Up to one million undocumented Filipinos live near Sabah, Malaysia's poorest state.
The attached YouTube video by Al Jazeera shows a glimpse of the hundreds of thousands of undocumented Filipinos who has lived for several years close to the Malaysian territory seeking better opportunities.
Many Filipino parents have raised their families in communities near Sabah—once a disputed land between the two nations—and as a result their children have considered themselves as Malaysian. These children do not know a single Filipino word nor have they been to the Philippines, according to a speech by Ariel Hernandez, Anak Mindanao Party List representative.
These children are neither Filipinos nor Malaysians because they do not have the papers, which make them loose the opportunity for education, shelter and government support.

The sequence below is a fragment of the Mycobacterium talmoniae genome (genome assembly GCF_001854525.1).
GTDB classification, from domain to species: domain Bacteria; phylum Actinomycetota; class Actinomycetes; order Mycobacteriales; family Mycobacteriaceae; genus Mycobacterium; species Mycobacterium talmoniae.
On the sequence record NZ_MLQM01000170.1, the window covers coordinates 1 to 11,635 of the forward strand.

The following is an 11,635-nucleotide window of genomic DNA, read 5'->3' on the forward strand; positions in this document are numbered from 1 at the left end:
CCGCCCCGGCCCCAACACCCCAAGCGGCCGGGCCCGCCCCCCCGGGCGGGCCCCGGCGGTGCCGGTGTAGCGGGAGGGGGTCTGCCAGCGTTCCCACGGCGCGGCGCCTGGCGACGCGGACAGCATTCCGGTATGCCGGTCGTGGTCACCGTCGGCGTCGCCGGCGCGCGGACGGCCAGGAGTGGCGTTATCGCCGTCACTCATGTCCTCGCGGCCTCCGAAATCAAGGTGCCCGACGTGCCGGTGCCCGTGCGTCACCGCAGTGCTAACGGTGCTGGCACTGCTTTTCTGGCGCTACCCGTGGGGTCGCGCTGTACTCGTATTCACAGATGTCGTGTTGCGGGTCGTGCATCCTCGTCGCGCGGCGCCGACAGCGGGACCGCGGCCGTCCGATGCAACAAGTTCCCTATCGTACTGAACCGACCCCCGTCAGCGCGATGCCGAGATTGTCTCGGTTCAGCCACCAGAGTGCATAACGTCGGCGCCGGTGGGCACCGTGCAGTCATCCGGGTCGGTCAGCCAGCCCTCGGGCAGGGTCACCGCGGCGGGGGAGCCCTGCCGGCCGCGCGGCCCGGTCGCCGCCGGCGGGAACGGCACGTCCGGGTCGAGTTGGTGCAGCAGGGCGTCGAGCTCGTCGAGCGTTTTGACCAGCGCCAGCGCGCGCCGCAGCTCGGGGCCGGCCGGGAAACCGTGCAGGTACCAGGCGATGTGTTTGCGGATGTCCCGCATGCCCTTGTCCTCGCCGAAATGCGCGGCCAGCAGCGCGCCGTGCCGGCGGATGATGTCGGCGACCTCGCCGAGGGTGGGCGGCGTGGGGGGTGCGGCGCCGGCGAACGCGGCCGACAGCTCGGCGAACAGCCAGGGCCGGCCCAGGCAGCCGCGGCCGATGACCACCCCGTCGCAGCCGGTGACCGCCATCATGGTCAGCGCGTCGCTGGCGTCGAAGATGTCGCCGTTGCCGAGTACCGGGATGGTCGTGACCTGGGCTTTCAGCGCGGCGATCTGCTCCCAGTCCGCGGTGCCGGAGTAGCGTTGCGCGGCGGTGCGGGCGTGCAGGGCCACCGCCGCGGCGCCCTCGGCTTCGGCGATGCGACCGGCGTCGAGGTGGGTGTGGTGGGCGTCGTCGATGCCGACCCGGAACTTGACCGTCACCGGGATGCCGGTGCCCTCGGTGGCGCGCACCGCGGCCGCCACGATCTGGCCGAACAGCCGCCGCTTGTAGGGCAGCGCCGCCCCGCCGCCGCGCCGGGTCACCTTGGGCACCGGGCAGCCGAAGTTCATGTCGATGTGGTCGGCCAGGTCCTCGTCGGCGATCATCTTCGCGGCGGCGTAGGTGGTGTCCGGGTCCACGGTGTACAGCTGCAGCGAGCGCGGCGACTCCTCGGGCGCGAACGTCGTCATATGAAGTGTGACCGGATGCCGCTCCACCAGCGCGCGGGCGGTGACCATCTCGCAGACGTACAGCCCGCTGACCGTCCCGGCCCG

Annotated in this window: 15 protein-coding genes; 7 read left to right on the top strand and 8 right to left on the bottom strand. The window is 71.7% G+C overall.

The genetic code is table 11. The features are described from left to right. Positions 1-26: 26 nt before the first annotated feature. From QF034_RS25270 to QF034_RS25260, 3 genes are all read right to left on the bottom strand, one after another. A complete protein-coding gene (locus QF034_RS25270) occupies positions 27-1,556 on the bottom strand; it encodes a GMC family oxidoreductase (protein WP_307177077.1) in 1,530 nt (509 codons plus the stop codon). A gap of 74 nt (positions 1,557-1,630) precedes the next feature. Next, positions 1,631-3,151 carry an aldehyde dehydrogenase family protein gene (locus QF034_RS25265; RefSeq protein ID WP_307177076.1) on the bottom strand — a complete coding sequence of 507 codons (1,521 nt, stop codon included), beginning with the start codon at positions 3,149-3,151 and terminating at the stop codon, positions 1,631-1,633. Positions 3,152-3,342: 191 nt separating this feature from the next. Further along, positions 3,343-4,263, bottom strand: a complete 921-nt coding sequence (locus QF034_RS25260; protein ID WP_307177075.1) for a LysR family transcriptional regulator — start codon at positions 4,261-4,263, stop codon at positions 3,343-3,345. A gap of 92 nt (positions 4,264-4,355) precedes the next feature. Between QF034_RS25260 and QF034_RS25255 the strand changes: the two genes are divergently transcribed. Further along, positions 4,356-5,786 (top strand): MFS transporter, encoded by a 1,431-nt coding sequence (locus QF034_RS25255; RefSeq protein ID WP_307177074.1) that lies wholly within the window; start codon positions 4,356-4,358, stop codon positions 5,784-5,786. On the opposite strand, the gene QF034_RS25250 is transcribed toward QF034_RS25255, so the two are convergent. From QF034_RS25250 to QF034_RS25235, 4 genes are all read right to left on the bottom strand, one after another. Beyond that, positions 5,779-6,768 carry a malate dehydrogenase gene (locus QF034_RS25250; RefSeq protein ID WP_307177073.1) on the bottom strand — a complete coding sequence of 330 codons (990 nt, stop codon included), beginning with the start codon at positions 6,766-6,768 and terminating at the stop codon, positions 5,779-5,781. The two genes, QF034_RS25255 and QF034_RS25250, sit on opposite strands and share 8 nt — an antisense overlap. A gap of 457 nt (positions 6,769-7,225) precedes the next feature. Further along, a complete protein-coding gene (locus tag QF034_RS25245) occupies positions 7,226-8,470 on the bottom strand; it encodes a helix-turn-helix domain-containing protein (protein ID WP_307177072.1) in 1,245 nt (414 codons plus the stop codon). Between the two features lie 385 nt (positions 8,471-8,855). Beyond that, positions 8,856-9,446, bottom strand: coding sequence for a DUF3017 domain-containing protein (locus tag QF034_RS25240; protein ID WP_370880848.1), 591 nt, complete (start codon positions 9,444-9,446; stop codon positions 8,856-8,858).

A street child by the name of Anak—a shared Filipino-Malaysian word for child—is one of the many offsprings from illegal Filipino migrants in Malaysia.
Anak said, "I was born here, so I guess I am Malaysian."
Some children are forced to commit crime to earn a living. As shown in the video, they are inhaling something, which I think is what is locally known as "solvent"—inhalants made of adhesives, fabric protectors, household cleaners or paint thinner—that may lead to addiction. Solvents are also sometimes used to replace their feeling of hunger.
Another non-citizen, Hassan Ibrahim, said, "We have no documents. It's easy to blame things on us. They see us as trash, like animals. They don't want us here."
The thousands of Filipino illegal immigrants provide cheap labor force to Sabah.
About 500 of undocumented Filipinos are deported back to Zamboanga province every week, which also cause problems in southern Philippines.
Details of this report here.